Read Also: Blue Wilderness Canned Cat Food
Why Does My Catpretend To Spray On Me
It is rare for a cat to spray on another cat or person. Cats will spray at nose level on a vertical surface of some kind.
This allows other cats to find the spray and sniff it easily, which is its purpose. Spraying on another cat or a person doesnt seem to fulfill this purpose, so why do cats do it?
You Are a Vertical Surface
You are much taller than your cat. So, your height may trigger a cats instinctual spraying reflex.
Cats will spray on tall things like trees, lamp posts, and walls. They do so without thinking about the surface because its inconsequential. All that matters is that it can spray at nose height where other cats can smell it.
Cats Spray on Other Cats When Fighting
In rare circumstances, a cat may spray on another cat when the pair are fighting. The purpose of this behavior is to display dominance. Its almost as if the cat is marking the other cat as its own territory.
This behavior is not atypical, but it is unusual. Your cat is unlikely to do this to your leg unless you make it feel very stressed or uncomfortable or unless you are fighting. Its an unlikely behavior, but it can happen.
How Do You Get Rid Of Female Cat Spray
Recommended Reading: Blue Buffalo Wilderness Kitten Food
My Spayed Cat Wont Stop Spraying Could She Be Sick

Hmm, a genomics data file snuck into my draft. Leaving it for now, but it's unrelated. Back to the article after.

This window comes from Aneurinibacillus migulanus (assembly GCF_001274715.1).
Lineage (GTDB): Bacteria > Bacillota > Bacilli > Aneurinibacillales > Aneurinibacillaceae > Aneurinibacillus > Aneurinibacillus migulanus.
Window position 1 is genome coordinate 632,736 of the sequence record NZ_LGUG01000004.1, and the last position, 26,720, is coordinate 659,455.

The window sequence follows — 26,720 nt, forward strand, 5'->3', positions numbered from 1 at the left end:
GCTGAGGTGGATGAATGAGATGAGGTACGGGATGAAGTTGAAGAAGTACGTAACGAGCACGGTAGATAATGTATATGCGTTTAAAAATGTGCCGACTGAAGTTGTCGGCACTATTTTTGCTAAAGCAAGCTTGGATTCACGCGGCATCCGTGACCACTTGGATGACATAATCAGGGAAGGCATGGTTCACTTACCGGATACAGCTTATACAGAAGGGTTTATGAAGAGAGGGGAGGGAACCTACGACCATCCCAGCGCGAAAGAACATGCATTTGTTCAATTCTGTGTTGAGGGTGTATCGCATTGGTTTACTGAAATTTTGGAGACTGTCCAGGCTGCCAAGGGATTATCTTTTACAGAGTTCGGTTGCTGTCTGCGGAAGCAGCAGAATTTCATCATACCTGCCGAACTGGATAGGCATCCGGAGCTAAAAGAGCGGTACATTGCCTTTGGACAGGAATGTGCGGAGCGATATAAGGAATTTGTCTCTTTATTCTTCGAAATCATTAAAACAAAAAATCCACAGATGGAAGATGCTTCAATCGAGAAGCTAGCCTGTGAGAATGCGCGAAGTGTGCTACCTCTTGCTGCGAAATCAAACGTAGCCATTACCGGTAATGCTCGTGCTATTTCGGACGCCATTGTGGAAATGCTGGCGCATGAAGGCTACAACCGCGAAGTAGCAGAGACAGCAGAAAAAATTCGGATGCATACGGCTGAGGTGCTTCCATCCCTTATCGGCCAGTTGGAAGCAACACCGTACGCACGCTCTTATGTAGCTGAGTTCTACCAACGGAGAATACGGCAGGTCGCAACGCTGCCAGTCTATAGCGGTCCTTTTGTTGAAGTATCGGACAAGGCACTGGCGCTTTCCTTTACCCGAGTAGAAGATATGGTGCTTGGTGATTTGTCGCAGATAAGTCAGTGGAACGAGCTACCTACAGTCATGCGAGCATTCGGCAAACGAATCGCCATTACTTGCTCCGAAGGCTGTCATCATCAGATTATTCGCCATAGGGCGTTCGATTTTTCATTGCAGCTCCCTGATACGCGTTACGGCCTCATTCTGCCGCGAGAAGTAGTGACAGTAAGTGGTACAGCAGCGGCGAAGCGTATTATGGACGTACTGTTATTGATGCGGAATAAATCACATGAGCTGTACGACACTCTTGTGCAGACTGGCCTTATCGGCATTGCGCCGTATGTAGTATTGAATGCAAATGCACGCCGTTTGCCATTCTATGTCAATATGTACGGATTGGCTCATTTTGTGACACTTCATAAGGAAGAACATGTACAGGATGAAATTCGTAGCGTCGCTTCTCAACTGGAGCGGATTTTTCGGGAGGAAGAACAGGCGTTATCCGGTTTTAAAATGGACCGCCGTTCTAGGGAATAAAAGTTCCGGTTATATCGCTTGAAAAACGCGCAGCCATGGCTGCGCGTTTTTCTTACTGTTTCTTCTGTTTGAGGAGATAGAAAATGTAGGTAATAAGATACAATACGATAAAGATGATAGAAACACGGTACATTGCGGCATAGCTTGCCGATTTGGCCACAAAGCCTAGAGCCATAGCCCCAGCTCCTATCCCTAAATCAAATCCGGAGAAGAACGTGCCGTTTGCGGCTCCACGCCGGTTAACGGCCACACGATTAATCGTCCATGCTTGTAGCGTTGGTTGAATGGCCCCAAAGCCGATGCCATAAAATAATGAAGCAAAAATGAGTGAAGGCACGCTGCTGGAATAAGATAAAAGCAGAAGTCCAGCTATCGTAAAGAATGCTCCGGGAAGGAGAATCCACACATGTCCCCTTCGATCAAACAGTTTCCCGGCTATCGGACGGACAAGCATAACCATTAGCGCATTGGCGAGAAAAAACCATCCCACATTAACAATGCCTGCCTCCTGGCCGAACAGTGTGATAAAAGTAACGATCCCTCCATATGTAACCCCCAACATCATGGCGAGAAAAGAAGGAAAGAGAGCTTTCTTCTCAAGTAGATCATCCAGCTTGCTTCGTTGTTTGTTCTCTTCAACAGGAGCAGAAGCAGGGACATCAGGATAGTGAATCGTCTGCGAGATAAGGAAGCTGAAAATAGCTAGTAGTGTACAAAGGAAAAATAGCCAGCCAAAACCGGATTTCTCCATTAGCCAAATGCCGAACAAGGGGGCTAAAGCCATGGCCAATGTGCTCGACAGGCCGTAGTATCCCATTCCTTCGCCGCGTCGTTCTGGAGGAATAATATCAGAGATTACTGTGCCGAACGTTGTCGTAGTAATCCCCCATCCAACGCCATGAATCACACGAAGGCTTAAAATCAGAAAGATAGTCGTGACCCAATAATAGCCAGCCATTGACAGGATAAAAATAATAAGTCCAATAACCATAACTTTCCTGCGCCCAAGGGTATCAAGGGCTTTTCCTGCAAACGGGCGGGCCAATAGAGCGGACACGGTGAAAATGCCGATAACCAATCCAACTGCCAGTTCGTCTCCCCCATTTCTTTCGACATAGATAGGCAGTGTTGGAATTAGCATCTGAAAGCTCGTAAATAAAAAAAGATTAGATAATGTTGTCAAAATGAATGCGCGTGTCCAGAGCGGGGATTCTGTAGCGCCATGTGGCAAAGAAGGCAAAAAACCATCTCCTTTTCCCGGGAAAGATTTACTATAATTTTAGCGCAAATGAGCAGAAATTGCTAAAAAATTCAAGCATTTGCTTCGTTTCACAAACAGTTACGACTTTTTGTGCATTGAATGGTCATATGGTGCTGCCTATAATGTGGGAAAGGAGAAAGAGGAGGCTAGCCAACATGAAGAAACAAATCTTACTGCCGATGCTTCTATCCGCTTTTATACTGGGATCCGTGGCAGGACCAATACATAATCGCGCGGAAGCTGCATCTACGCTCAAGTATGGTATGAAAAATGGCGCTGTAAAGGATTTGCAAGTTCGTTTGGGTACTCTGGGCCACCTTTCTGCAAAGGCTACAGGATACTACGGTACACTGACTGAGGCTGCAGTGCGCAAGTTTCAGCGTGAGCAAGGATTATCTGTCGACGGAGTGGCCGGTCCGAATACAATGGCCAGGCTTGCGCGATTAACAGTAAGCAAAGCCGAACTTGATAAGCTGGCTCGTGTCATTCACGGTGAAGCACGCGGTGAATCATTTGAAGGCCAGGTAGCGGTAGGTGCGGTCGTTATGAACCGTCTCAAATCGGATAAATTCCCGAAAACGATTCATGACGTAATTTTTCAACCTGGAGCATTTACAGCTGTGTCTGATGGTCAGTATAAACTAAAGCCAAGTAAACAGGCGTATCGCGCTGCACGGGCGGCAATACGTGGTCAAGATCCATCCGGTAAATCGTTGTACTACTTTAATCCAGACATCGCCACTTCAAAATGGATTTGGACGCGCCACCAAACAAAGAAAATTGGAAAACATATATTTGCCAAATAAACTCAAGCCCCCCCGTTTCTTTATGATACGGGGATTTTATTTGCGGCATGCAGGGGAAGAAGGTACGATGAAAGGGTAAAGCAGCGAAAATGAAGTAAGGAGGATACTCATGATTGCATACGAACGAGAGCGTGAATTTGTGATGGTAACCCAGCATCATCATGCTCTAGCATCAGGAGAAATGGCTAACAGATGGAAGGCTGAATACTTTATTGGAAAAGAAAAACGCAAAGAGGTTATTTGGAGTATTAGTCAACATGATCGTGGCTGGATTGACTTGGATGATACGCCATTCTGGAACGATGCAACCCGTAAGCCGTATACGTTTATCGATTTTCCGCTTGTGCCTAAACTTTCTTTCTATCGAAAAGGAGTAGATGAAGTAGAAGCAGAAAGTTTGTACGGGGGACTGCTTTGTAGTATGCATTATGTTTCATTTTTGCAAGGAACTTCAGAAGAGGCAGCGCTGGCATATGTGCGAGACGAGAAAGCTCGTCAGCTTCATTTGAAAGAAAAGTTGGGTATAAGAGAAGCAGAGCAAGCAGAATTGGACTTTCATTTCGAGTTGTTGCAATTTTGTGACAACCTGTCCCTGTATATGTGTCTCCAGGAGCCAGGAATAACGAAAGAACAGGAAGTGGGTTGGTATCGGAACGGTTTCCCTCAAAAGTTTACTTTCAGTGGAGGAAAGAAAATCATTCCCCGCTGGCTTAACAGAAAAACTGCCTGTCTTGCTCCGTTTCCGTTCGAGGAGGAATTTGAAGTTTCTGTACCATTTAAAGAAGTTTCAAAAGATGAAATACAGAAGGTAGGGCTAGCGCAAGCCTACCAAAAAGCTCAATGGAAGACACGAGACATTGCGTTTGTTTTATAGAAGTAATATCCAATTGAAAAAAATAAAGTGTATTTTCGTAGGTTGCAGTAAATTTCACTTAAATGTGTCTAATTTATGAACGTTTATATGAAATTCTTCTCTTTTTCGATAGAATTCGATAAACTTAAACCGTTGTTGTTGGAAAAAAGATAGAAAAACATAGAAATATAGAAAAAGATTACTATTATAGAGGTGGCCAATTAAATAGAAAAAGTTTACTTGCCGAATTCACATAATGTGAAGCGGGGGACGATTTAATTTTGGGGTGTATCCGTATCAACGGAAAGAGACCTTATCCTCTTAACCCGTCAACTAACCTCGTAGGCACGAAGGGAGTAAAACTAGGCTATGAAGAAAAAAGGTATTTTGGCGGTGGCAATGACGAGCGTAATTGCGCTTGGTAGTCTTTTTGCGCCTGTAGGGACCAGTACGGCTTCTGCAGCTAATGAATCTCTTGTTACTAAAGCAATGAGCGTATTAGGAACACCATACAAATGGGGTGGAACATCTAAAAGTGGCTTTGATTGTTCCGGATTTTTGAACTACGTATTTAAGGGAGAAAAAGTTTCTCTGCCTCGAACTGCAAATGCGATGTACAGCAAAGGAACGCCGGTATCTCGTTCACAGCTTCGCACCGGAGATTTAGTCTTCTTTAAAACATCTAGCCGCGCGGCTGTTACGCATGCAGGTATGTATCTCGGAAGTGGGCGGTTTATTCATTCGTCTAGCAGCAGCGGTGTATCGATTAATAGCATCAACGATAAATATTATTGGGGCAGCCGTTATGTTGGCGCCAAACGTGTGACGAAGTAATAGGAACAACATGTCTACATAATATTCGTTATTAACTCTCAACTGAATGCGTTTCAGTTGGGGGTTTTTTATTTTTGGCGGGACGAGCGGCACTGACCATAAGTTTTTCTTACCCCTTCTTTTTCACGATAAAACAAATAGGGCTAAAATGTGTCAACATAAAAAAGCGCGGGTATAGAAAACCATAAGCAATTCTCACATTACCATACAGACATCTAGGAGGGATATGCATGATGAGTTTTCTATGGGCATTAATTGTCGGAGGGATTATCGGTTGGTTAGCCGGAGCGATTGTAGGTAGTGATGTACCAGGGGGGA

Taking a cat to a vet is not always the best thing for cat parents. This is because not only is it expensive but also a possible stressor for cats. However, once you notice your spayed female cat spraying, you might want to observe her.
You should keep an eye on other signs and symptoms of feline urinary tract infections. These will depend on the exact type of illness your cat is suffering from.
Health complications related to a spayed female cat spraying
As much as cat spraying is a frustrating behavior, you might consider checking on your cats health. Some of the illnesses that are related to this behavior include the following
This should not come to you as a bummer unless you are a new cat parent. A female cat is at a higher risk of contracting a urinary tract infection as compared to male cats. In addition, adult cats are an even larger risk than young kittens. Some of the symptom you should look out for include the following
Blood in urine
The cat may pee when you can see to exhibit pain
Pungent smelling urine which may be cloudy
Need to drink more water than normal
Urine is usually in the form of small and frequent sprays.